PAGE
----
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So, what can we cut?

Well, Toro wont lose much by cutting the phrase about how the tree's leaves "added to its symbolism as something unattainable and ungraspable." A symbol isn't really a symbol if it's wearing a sign that says "symbol," and Toro already does a fine job communicating the tree's significance in his life by describing his interactions with it over time.
There are also plenty of sentences here that can be shortened and clarified by losing their compound, comma-heavy structure. Here's an example from the beginning of the second paragraph:

"As a child, I knew nothing but intrepidity."

A good paragraph opener, but sort of clunky. First of all, leading this sentence with a dependent clause gives it a passive tone, and that's not what we want from a phrase about bravery. Moreover, "intrepidity" is an awkward word to pronounce (even in my head), which I predict is the reason I've never heard anyone use it during conversation. "Conversational" is a good word to keep in mind while writing a personal essay. If Jtoro were to verbally tell this story to a friend or teacher, he'd likely opt for a shorter word like "boldness," "courage," or "stubbornness." Here's a stronger way to phrase the same thought:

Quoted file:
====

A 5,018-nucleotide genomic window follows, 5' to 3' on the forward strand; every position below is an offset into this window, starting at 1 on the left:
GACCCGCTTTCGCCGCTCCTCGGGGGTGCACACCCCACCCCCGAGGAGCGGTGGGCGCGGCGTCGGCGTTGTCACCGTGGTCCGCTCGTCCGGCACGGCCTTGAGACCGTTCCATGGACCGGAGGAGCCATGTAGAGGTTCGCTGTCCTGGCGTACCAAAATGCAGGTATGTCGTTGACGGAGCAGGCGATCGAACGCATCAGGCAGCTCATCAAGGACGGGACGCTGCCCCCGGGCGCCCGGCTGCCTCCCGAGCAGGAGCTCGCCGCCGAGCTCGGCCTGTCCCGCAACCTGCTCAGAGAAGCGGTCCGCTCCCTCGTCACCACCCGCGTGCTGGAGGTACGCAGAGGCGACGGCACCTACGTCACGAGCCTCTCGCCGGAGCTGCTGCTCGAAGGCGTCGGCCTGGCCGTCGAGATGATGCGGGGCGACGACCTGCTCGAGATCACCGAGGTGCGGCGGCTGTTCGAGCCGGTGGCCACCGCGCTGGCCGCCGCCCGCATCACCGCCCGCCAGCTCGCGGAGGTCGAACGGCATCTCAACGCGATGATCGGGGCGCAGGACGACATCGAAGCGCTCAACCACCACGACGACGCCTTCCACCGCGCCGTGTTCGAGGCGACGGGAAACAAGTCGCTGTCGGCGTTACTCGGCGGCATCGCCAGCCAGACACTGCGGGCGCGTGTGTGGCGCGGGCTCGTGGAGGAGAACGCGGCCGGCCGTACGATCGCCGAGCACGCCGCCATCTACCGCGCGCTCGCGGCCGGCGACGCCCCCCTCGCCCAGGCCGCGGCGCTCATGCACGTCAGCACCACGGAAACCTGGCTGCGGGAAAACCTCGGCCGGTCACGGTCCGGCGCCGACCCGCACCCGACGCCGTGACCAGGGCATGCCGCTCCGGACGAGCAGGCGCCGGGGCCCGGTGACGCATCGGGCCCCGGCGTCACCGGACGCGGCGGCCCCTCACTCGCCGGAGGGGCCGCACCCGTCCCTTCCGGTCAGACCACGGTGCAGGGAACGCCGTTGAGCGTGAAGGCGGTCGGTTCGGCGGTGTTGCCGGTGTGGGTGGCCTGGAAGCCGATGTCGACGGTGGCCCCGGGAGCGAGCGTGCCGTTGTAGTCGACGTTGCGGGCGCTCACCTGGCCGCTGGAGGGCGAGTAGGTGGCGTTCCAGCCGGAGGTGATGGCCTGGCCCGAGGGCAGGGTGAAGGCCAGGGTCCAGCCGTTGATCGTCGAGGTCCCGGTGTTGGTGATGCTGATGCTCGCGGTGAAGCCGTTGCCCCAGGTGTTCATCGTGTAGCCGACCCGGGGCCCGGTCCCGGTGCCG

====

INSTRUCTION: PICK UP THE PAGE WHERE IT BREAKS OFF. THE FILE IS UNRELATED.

"I was a bold and stubborn child."

See how much clearer and more natural that reads? This would make a good opening sentence. The idea is strong and simple, but even more importantly (and Toro was onto this with his original sentence, too) it raises a question and creates some tension. HOW was the narrator bold as a kid? WHY? WHAT has changed since then, and what sparked that change? Tell us, oh storyteller—ye have mine ear!